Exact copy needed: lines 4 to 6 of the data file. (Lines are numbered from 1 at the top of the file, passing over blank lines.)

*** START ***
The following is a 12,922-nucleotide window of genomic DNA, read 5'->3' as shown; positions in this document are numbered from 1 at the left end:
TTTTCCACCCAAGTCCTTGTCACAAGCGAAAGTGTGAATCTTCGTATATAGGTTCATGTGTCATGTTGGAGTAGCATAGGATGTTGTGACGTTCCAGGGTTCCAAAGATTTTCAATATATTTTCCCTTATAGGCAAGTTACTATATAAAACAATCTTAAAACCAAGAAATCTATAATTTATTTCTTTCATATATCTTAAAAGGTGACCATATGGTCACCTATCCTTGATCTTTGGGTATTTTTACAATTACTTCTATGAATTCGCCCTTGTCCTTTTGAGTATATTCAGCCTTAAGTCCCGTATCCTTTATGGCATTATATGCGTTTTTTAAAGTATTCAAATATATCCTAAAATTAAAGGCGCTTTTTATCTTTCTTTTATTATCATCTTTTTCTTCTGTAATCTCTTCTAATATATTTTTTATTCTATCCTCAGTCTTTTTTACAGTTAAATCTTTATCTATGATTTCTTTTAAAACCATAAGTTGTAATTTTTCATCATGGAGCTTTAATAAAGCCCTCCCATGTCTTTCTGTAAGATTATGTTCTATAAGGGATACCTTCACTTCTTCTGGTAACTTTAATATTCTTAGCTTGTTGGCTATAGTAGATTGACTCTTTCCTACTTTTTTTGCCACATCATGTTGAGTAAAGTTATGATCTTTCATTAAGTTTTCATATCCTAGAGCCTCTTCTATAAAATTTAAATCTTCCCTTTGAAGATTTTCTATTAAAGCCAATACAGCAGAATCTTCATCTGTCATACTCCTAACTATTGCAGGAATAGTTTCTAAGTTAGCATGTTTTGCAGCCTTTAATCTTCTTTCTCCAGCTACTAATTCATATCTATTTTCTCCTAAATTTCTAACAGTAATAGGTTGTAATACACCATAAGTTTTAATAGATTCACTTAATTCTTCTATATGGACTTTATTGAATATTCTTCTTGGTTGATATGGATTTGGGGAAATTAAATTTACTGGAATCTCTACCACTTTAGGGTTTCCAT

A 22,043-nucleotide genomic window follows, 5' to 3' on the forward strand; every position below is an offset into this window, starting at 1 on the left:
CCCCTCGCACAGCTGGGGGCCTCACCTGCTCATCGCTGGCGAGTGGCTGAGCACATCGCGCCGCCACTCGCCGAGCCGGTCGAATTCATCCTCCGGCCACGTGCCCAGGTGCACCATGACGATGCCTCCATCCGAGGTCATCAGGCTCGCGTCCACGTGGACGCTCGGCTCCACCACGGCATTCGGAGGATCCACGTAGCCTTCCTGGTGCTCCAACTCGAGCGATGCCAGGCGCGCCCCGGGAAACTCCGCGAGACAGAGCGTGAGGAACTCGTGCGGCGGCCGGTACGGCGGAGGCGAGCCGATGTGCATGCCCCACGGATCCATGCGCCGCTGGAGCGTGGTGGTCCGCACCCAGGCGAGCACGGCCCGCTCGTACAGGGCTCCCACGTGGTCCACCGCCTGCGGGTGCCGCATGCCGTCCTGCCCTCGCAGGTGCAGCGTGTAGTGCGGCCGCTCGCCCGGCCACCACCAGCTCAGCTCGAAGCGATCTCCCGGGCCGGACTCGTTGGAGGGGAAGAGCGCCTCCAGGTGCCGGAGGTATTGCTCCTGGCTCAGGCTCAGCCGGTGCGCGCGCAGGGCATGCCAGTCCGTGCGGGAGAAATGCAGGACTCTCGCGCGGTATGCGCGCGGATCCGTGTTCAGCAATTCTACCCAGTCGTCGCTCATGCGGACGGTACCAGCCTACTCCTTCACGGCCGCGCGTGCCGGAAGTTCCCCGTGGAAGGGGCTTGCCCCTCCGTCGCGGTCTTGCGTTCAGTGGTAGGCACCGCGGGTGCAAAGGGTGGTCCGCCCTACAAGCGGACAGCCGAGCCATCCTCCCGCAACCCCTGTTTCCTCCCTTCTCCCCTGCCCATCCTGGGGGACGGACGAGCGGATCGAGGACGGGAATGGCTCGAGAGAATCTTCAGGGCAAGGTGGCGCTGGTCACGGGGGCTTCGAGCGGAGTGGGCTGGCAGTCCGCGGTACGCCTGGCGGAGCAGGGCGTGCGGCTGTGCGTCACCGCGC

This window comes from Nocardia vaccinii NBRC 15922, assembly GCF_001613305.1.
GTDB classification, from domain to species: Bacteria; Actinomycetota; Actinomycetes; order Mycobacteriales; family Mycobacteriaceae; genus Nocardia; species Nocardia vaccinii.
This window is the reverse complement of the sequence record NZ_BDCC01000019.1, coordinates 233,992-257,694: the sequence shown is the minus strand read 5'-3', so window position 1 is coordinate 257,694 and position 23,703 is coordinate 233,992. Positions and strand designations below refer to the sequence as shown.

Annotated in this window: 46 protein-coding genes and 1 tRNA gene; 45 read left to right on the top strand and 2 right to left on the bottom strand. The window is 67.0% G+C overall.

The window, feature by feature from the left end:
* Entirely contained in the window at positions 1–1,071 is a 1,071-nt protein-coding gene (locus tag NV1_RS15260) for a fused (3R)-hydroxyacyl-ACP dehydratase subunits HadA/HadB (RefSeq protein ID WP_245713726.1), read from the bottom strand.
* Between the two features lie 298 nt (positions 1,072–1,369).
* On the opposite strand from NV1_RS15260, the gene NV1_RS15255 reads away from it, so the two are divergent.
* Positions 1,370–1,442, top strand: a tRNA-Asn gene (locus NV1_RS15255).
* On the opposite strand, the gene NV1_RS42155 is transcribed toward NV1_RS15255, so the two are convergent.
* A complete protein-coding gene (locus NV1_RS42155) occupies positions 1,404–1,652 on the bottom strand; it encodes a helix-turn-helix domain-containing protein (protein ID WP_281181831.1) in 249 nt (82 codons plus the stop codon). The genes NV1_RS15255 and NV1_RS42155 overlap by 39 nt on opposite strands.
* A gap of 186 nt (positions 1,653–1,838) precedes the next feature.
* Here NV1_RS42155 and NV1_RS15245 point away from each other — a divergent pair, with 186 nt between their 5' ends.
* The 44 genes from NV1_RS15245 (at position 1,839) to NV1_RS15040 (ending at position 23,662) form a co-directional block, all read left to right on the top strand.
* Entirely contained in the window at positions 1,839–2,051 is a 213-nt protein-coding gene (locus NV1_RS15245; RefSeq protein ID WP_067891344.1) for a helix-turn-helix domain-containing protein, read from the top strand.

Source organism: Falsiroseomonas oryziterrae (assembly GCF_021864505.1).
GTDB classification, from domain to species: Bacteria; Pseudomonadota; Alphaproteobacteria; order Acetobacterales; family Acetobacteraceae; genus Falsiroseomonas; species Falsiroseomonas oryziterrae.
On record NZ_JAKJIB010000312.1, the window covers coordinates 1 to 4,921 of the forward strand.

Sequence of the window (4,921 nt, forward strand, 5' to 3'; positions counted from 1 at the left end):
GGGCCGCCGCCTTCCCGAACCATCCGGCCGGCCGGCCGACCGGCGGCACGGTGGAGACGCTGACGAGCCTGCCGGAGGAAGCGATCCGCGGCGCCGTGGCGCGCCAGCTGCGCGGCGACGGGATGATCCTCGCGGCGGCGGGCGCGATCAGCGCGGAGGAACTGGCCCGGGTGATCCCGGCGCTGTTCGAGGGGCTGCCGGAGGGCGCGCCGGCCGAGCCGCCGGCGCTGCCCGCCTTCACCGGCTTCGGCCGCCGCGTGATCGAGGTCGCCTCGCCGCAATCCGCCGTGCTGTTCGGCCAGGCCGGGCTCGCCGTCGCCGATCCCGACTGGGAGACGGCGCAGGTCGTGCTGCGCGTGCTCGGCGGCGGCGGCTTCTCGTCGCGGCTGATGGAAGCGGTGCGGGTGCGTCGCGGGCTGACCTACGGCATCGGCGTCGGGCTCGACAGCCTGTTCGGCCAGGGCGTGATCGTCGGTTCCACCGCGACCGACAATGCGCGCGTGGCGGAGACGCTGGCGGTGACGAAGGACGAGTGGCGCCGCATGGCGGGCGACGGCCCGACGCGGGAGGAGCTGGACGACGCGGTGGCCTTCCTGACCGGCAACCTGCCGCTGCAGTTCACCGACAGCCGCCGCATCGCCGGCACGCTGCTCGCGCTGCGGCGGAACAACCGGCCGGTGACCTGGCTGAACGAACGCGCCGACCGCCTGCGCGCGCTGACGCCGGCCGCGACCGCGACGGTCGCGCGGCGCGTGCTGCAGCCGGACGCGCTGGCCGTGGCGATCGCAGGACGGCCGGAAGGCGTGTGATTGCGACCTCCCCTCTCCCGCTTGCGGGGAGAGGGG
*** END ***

CCCCTCGCACAGCTGGGGGCCTCACCTGCTCATCGCTGGCGAGTGGCTGAGCACATCGCGCCGCCACTCGCCGAGCCGGTCGAATTCATCCTCCGGCCACGTGCCCAGGTGCACCATGACGATGCCTCCATCCGAGGTCATCAGGCTCGCGTCCACGTGGACGCTCGGCTCCACCACGGCATTCGGAGGATCCACGTAGCCTTCCTGGTGCTCCAACTCGAGCGATGCCAGGCGCGCCCCGGGAAACTCCGCGAGACAGAGCGTGAGGAACTCGTGCGGCGGCCGGTACGGCGGAGGCGAGCCGATGTGCATGCCCCACGGATCCATGCGCCGCTGGAGCGTGGTGGTCCGCACCCAGGCGAGCACGGCCCGCTCGTACAGGGCTCCCACGTGGTCCACCGCCTGCGGGTGCCGCATGCCGTCCTGCCCTCGCAGGTGCAGCGTGTAGTGCGGCCGCTCGCCCGGCCACCACCAGCTCAGCTCGAAGCGATCTCCCGGGCCGGACTCGTTGGAGGGGAAGAGCGCCTCCAGGTGCCGGAGGTATTGCTCCTGGCTCAGGCTCAGCCGGTGCGCGCGCAGGGCATGCCAGTCCGTGCGGGAGAAATGCAGGACTCTCGCGCGGTATGCGCGCGGATCCGTGTTCAGCAATTCTACCCAGTCGTCGCTCATGCGGACGGTACCAGCCTACTCCTTCACGGCCGCGCGTGCCGGAAGTTCCCCGTGGAAGGGGCTTGCCCCTCCGTCGCGGTCTTGCGTTCAGTGGTAGGCACCGCGGGTGCAAAGGGTGGTCCGCCCTACAAGCGGACAGCCGAGCCATCCTCCCGCAACCCCTGTTTCCTCCCTTCTCCCCTGCCCATCCTGGGGGACGGACGAGCGGATCGAGGACGGGAATGGCTCGAGAGAATCTTCAGGGCAAGGTGGCGCTGGTCACGGGGGCTTCGAGCGGAGTGGGCTGGCAGTCCGCGGTACGCCTGGCGGAGCAGGGCGTGCGGCTGTGCGTCACCGCGC

This window comes from Nocardia vaccinii NBRC 15922, assembly GCF_001613305.1.
GTDB classification, from domain to species: Bacteria; Actinomycetota; Actinomycetes; order Mycobacteriales; family Mycobacteriaceae; genus Nocardia; species Nocardia vaccinii.